Antique Wood Planes: Identification & Value (Guide 2023)

We all know that wood planes are a crucial tool for carving inlays in wooden items, but it’s not a new carpentry practice. Different types of planes have been used since the 1700s, which are worth a lot today. In fact, some may even sell for as high as $400 – 500!

So, if you have an old, dusty wood plane at your workstation, you may be in luck! Don’t worry; you don’t need an expert to check if your piece is authentic. Today, I’m going to help you with antique wood plane identification and valuation! So, get ready for it!

Key Takeaways

  • Old, long, hand-shaped, and wooden planes are the most authentic and valuable antique planes. But you can also look for metal bodies and iron levers to raise costs.
  • With antique wood planes, you have four options – bench, molding, chisel, and scrub. Of these, the bench and scrub ones are more precious.
  • Choose a rectangular, rabbet, or plow-shaped wood plane for all your inlay work. But, if you are eyeing returns, then a squarish or bull-nosed shape is perfect.
  • Go with larger, no.30 – 50 planes in a bare metal finish for high value. You can also pick orange, white, or black planes if you like them colored.

What Do You Look for in Antique Wood Planes?

Vintage Wood Planes and their Features

Identifying antique wood planes is an easy-peasy job! Just rotate your piece and check if you see an iron blade and lever. If yes, kudos! You have an antique model worth $200 – 300. But if you see shiny sides, it’s surely a new, cheaper version.

Here are some more features to ensure you’re holding an antique wood plane:

  • Check if you see an iron lever cap, a tote, or handle and a knob for grip.
  • Measure the fore plane of your model. It should be at least 16 – 20 inches long.
  • Rotate and look for any etched marks, signed logos, or numbers on the base.
  • Check if the blade’s angle is at least 20° for smoother cuts.

A Quick Glance to the Wood Plane’s History

History and debate go hand-in-hand. And even old wood planes couldn’t escape this! While some say that Romans made the first wood plane, others point at the Egyptians. But what we know for sure is that the oldest planes were loose and needed a grip!

It was in the 1800s that Leonard Bailey figured it out! And he added a metal lever cap to adjust the thickness. So, if you see such a half-metal, half-wood body, you can price it for $500 – 600. And yes! It’s this era that branded wood planes were born!

The later 1900s era was more of machine-made products. So, you can see thin, grooved soles and levers. They do offer a better grip but seize the handmade touch. So, makers automated the process, leading to common, cheaper models.

4 Types of Old Wood Planes & Their Valuation

Does your antique shop have too many wood plane models? Well, try to divide them as per these four wood plane types, their uses, and features to estimate the price!

1. Bench Planes

Early Bench Planes from the 1800s

As the name says, bench planes level out thick, woodworking benches. So, they are large, heavy and come with a 45° angle that flattens the base in each stroke. Plus, you’ll also see sturdier bronze lever caps and spin wheels, costing $100 – 120.

2. Molding Plane

Ask your dealer if he has a wood plane for irregular surfaces. And if you get one, check if it has 10 – 12” flutes, wedges, and blades. If yes, it’s a molding plane! You can also look for fixed, tapered blades to raise the cost to $90. If not, a value of $50-60 is good!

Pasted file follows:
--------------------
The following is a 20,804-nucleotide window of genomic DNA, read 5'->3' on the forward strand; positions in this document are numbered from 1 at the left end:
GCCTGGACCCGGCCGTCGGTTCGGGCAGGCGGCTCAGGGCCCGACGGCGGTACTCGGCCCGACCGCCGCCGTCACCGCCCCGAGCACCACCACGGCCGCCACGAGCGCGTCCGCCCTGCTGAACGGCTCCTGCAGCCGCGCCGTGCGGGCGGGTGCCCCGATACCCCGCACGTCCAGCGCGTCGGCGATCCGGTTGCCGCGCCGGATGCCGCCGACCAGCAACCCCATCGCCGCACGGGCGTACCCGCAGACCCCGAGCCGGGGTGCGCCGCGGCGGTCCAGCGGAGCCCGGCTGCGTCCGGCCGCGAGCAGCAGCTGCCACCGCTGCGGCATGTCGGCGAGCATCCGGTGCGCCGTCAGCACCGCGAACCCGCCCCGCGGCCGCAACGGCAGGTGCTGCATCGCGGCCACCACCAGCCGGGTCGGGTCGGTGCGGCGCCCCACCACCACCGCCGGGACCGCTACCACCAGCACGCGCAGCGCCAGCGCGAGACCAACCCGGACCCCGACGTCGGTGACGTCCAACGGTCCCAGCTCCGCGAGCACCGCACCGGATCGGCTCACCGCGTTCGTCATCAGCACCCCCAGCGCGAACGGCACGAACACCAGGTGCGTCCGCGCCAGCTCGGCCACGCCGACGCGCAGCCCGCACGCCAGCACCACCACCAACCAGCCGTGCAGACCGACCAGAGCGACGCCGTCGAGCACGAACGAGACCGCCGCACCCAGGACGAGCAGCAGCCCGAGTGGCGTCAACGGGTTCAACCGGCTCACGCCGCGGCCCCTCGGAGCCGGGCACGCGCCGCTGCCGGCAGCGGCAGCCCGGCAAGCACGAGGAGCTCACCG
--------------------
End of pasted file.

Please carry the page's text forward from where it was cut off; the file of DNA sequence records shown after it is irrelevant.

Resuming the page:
3. Chisel Plane

If you see a handy, noseless plane with a thin, 60° blade, it’s a chisel plane. Made in the 1800s, it’s perfect for trimming small shutters, windows, and cabinets. Plus, most have a thick, ⅛” iron blade and depth-adjusting tool. So, they are more precious, at $100 – 150.

4. Scrub Planes

Metal Scrub Plane with an Old Make

Scrub planes are the ones that flatten rough-cut or bumpy pieces. So, most have short, stout bodies that move freely and level huge material at a time. You’ll also see thick, strong clamps and textured blades for embossing. So, they are expensive, $130 – 200 for one!

6 Factors to Identify & Value Antique Wood Planes

As we saw, every antique wood plane’s cost changes with the type. But do you know its shape, age, color, and brand also impact wood plane value? Let’s see how!

1. Antique Wood Plane’s Age

Antique Wood Planes from the Early 1700s

We all pay more for old, handmade tools, right? The same holds for antique wood planes! So, if you want good returns, get a 1700s plane with a rough blade and an adze shape.

But, if you want it fancy and branded, the 1800s models are best. And, if you want an all-in-one wood plane, go for the refined 1900s wood planes!

But yes, all wood planes don’t come with a stamp date and age. So here’s how you can check it yourself!

How Do You Spot a 1700s Wood Plane?

Look for planes with small 8 – 9 inch bodies, iron sole plates, and jagged blades to spot these. You can even find a 100% wood body, push bar, and wedges with these. Plus, most will look rectangular or squarish with a circular cutter on top.

Also, these planes won’t have any blade adjusters or caps. So, try to get pieces with intact knobs for a high value of up to $400. If not, $200 – 300 is a good price!

How Do You Know If Your Wood Plane Is from the 1800s?

Does your wood plane have a composite wood and metal body? Does it have flexible lever caps and adjustable depths? If yes, then it must be from the 1800s. You’ll also see sharper, linear blades with them. Plus, they come in various colors – red, blue, and white.